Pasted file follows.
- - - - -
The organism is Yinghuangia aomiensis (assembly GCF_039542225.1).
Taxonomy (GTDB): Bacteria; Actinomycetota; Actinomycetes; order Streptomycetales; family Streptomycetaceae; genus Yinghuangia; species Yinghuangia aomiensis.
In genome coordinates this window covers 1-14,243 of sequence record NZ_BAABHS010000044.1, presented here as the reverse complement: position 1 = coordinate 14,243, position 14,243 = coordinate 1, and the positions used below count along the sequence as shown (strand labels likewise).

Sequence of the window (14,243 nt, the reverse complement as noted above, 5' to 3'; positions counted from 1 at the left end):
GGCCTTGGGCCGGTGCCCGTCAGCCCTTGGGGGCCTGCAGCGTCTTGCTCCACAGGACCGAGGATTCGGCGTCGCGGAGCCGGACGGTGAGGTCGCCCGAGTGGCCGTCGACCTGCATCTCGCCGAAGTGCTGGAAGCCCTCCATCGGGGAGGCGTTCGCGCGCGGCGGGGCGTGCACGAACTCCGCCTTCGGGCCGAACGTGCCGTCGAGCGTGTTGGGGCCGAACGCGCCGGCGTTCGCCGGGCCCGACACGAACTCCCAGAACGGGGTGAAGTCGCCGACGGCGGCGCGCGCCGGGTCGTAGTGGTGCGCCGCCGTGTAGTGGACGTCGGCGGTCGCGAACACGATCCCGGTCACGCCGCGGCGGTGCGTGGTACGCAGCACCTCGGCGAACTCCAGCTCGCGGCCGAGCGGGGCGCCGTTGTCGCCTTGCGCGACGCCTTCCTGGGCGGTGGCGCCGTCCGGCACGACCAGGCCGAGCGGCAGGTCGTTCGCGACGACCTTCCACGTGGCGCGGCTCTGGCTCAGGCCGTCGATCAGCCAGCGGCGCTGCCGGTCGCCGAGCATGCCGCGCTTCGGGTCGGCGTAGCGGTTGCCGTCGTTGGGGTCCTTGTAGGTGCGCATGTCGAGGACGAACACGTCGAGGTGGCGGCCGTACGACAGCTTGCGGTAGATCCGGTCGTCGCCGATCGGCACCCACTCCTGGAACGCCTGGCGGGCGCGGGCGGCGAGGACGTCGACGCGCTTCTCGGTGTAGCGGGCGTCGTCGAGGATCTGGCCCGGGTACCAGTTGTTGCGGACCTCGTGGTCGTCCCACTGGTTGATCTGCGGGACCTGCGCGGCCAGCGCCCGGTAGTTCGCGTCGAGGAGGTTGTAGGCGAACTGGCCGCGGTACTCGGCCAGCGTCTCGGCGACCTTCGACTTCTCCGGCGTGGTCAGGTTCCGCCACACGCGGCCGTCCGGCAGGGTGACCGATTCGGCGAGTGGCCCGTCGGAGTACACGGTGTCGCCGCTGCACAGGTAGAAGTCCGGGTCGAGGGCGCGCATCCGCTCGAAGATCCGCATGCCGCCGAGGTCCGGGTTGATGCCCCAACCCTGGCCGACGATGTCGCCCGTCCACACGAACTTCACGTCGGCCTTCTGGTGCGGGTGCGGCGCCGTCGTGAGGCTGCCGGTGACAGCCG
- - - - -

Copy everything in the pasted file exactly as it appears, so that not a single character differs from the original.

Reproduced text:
The organism is Yinghuangia aomiensis (assembly GCF_039542225.1).
Taxonomy (GTDB): Bacteria; Actinomycetota; Actinomycetes; order Streptomycetales; family Streptomycetaceae; genus Yinghuangia; species Yinghuangia aomiensis.
In genome coordinates this window covers 1-14,243 of sequence record NZ_BAABHS010000044.1, presented here as the reverse complement: position 1 = coordinate 14,243, position 14,243 = coordinate 1, and the positions used below count along the sequence as shown (strand labels likewise).

Sequence of the window (14,243 nt, the reverse complement as noted above, 5' to 3'; positions counted from 1 at the left end):
GGCCTTGGGCCGGTGCCCGTCAGCCCTTGGGGGCCTGCAGCGTCTTGCTCCACAGGACCGAGGATTCGGCGTCGCGGAGCCGGACGGTGAGGTCGCCCGAGTGGCCGTCGACCTGCATCTCGCCGAAGTGCTGGAAGCCCTCCATCGGGGAGGCGTTCGCGCGCGGCGGGGCGTGCACGAACTCCGCCTTCGGGCCGAACGTGCCGTCGAGCGTGTTGGGGCCGAACGCGCCGGCGTTCGCCGGGCCCGACACGAACTCCCAGAACGGGGTGAAGTCGCCGACGGCGGCGCGCGCCGGGTCGTAGTGGTGCGCCGCCGTGTAGTGGACGTCGGCGGTCGCGAACACGATCCCGGTCACGCCGCGGCGGTGCGTGGTACGCAGCACCTCGGCGAACTCCAGCTCGCGGCCGAGCGGGGCGCCGTTGTCGCCTTGCGCGACGCCTTCCTGGGCGGTGGCGCCGTCCGGCACGACCAGGCCGAGCGGCAGGTCGTTCGCGACGACCTTCCACGTGGCGCGGCTCTGGCTCAGGCCGTCGATCAGCCAGCGGCGCTGCCGGTCGCCGAGCATGCCGCGCTTCGGGTCGGCGTAGCGGTTGCCGTCGTTGGGGTCCTTGTAGGTGCGCATGTCGAGGACGAACACGTCGAGGTGGCGGCCGTACGACAGCTTGCGGTAGATCCGGTCGTCGCCGATCGGCACCCACTCCTGGAACGCCTGGCGGGCGCGGGCGGCGAGGACGTCGACGCGCTTCTCGGTGTAGCGGGCGTCGTCGAGGATCTGGCCCGGGTACCAGTTGTTGCGGACCTCGTGGTCGTCCCACTGGTTGATCTGCGGGACCTGCGCGGCCAGCGCCCGGTAGTTCGCGTCGAGGAGGTTGTAGGCGAACTGGCCGCGGTACTCGGCCAGCGTCTCGGCGACCTTCGACTTCTCCGGCGTGGTCAGGTTCCGCCACACGCGGCCGTCCGGCAGGGTGACCGATTCGGCGAGTGGCCCGTCGGAGTACACGGTGTCGCCGCTGCACAGGTAGAAGTCCGGGTCGAGGGCGCGCATCCGCTCGAAGATCCGCATGCCGCCGAGGTCCGGGTTGATGCCCCAACCCTGGCCGACGATGTCGCCCGTCCACACGAACTTCACGTCGGCCTTCTGGTGCGGGTGCGGCGCCGTCGTGAGGCTGCCGGTGACAGCCG